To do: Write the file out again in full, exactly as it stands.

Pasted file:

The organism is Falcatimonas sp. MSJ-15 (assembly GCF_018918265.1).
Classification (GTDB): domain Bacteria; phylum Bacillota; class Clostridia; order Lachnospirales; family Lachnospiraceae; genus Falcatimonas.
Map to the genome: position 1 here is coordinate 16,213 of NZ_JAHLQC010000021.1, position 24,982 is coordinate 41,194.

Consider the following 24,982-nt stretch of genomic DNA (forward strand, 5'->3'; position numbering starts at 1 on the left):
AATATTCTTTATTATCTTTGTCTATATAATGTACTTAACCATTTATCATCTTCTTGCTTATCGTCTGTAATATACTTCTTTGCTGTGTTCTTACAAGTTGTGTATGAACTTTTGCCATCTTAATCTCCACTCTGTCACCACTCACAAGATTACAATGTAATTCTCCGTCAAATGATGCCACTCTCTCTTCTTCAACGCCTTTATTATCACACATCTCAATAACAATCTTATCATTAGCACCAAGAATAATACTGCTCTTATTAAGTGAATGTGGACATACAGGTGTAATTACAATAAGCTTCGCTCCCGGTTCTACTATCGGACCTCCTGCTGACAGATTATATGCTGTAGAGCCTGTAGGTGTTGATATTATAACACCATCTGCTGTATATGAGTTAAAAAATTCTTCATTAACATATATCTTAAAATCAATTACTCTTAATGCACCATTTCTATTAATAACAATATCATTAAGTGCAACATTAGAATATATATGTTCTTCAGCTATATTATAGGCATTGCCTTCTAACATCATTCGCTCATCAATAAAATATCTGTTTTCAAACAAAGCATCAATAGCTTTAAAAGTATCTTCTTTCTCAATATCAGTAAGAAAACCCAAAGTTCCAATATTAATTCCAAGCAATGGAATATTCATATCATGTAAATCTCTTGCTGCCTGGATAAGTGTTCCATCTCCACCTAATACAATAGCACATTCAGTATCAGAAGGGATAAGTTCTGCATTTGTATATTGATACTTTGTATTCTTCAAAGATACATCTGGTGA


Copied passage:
The organism is Falcatimonas sp. MSJ-15 (assembly GCF_018918265.1).
Classification (GTDB): domain Bacteria; phylum Bacillota; class Clostridia; order Lachnospirales; family Lachnospiraceae; genus Falcatimonas.
Map to the genome: position 1 here is coordinate 16,213 of NZ_JAHLQC010000021.1, position 24,982 is coordinate 41,194.

Consider the following 24,982-nt stretch of genomic DNA (forward strand, 5'->3'; position numbering starts at 1 on the left):
AATATTCTTTATTATCTTTGTCTATATAATGTACTTAACCATTTATCATCTTCTTGCTTATCGTCTGTAATATACTTCTTTGCTGTGTTCTTACAAGTTGTGTATGAACTTTTGCCATCTTAATCTCCACTCTGTCACCACTCACAAGATTACAATGTAATTCTCCGTCAAATGATGCCACTCTCTCTTCTTCAACGCCTTTATTATCACACATCTCAATAACAATCTTATCATTAGCACCAAGAATAATACTGCTCTTATTAAGTGAATGTGGACATACAGGTGTAATTACAATAAGCTTCGCTCCCGGTTCTACTATCGGACCTCCTGCTGACAGATTATATGCTGTAGAGCCTGTAGGTGTTGATATTATAACACCATCTGCTGTATATGAGTTAAAAAATTCTTCATTAACATATATCTTAAAATCAATTACTCTTAATGCACCATTTCTATTAATAACAATATCATTAAGTGCAACATTAGAATATATATGTTCTTCAGCTATATTATAGGCATTGCCTTCTAACATCATTCGCTCATCAATAAAATATCTGTTTTCAAACAAAGCATCAATAGCTTTAAAAGTATCTTCTTTCTCAATATCAGTAAGAAAACCCAAAGTTCCAATATTAATTCCAAGCAATGGAATATTCATATCATGTAAATCTCTTGCTGCCTGGATAAGTGTTCCATCTCCACCTAATACAATAGCACATTCAGTATCAGAAGGGATAAGTTCTGCATTTGTATATTGATACTTTGTATTCTTCAAAGATACATCTGGTGA